Manchester Street Stories: Latitude’s interview with CP Market’s Paul Holland

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Manchester Street Stories is an informal collection of stories and anecdotes featuring neighbors who live and work on Manchester Street’s in Lexington Kentucky’s Distillery District. Interviews and photos by Latitude Artist Community (now located on Manchester Street). 

In Spring 2012, Morgan Alexander and Sherri M. McGee (Latitude) interviewed Paul Holland (PH), owner of the C&P Market on Manchester Street, not far from Rupp Arena.

Holland recalls, “Bill Keightley [UK Basketball’s longtime equipment manager] would send a driver three times a week to pick up lunch that he phoned in. He would also check to see when the first vat of chili was made for chili season. He would reserve the very first bowl!”

 

The store has a three-decade legacy. Holland says, “it opened in June 1982. Thirty years! I went to College at UK and got a degree in finance. My father had stores when I growing up, so I already knew a little about running a market. We’ve had regular customers for 30 years. I’d say about 200 regulars come in each week.  Some of them still work in the area. Some are retired, but still stop in. Some of my customers are children of the retired regulars. I’ve watched them grow up over the years, and now they come here as adults. “

Of its economic history, he says, “The Reagan years, especially 1986-1988, were the best. The last few years have been the worst. It could be the economy, also many local business have left the area. Many industrial businesses have gone out of business. King’s Foods left, they had 35 employees. Star Tool and Die went out. Many of their workers would come and hang out after work. Some of the new business such as Buster’s and Latitude either have very few employees, or work later hours than the market is open.”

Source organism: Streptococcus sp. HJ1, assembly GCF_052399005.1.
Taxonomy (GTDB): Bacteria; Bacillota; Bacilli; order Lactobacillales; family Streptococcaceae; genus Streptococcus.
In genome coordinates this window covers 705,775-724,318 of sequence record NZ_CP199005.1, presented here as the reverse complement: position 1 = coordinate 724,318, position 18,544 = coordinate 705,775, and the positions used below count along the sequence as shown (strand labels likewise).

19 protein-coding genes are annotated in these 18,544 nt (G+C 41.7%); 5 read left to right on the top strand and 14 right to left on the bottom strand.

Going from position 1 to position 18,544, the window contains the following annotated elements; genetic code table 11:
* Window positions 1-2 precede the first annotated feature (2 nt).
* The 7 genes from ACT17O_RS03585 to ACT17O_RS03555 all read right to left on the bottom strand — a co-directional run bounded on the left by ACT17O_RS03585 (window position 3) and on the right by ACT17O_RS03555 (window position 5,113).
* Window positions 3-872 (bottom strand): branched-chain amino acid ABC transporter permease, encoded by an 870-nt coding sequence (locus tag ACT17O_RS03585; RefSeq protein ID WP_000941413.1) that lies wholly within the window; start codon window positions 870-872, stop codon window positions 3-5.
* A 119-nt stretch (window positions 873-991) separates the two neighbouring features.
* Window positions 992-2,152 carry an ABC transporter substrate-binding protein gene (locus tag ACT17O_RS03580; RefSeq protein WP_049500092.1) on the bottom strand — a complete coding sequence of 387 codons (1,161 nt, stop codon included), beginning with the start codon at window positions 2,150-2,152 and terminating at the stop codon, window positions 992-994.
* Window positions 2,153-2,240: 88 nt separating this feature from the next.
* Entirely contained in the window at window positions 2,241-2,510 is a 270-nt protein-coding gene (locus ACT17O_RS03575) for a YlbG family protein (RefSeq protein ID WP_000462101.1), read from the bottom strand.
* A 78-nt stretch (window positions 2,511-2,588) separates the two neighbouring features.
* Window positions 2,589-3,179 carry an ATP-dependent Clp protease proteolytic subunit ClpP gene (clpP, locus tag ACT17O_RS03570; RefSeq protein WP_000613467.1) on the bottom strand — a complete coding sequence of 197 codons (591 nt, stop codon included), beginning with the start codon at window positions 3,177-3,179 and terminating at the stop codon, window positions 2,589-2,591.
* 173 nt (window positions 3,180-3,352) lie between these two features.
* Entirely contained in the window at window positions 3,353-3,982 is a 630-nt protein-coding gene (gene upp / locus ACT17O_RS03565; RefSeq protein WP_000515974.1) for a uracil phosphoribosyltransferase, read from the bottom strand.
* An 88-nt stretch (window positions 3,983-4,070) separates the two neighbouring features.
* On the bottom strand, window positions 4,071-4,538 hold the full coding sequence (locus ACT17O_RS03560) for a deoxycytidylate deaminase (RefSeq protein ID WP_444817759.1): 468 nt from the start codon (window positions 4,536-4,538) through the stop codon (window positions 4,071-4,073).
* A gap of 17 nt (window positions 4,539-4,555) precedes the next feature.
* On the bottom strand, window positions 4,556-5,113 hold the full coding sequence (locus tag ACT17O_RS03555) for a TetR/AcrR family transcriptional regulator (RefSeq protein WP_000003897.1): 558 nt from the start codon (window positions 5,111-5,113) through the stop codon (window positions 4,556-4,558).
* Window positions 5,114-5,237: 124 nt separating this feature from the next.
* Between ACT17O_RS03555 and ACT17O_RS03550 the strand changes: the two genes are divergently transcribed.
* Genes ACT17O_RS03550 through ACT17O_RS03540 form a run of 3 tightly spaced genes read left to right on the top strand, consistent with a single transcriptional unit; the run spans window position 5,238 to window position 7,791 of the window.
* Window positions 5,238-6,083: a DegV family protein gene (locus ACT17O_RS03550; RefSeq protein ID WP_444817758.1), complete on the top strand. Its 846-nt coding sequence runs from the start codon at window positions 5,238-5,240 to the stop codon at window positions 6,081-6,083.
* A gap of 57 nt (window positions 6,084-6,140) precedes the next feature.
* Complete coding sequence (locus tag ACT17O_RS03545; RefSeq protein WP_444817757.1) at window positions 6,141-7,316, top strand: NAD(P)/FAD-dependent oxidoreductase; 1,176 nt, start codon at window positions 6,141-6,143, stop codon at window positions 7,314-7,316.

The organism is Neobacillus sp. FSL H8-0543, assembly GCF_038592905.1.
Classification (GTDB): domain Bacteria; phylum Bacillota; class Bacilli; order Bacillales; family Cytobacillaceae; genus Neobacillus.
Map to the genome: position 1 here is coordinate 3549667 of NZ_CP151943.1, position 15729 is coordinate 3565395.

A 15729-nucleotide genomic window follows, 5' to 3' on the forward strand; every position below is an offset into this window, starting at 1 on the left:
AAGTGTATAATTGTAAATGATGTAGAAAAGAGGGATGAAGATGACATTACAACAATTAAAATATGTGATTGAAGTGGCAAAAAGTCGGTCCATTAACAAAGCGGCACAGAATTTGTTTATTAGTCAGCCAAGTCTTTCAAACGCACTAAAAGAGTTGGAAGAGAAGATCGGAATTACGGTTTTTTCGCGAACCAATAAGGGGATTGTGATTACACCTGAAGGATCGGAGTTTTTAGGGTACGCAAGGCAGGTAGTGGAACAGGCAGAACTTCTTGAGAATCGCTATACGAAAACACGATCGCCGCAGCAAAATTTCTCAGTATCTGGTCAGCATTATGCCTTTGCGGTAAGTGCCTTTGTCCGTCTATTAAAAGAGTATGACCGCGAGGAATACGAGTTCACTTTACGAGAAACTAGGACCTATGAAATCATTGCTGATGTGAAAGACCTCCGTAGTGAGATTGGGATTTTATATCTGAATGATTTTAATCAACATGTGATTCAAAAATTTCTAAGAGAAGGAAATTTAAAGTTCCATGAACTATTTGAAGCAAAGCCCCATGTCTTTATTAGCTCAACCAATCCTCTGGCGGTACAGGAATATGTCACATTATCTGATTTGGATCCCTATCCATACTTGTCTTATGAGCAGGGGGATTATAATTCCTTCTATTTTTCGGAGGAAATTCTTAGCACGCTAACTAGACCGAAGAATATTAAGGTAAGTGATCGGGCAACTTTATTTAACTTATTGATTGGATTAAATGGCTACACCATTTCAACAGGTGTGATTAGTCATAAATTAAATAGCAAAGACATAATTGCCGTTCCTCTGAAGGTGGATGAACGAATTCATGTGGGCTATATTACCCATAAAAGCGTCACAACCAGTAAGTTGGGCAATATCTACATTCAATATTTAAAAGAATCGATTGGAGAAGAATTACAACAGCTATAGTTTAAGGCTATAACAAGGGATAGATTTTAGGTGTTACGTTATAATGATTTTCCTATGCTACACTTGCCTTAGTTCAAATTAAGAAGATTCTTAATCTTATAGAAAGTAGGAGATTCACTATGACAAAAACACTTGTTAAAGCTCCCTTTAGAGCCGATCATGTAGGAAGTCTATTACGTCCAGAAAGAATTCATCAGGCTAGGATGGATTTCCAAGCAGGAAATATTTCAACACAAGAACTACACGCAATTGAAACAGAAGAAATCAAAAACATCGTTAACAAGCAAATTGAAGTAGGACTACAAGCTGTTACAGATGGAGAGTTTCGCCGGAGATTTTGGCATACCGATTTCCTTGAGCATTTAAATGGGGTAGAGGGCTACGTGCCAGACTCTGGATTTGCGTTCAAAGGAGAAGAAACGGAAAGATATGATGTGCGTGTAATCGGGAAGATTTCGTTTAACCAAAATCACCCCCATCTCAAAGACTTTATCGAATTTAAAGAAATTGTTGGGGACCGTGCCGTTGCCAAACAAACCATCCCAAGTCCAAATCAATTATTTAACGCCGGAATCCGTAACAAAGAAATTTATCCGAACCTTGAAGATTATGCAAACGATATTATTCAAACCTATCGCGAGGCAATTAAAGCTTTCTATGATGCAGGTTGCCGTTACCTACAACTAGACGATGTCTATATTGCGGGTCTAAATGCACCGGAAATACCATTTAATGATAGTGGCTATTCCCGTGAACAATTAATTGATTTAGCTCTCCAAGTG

Asked if he’s part of the process in planning the revitalization in this district, he says, “I will be. I attend council meetings when I can I favor expansion, but not so much ‘beautification.’ I’ve heard some complaints about the ugly quarry and sanitation trucks that go up and down the street. These trucks are some of my best customers!” adding,  “I try to be a realist about putting money into trails and beautification projects.”

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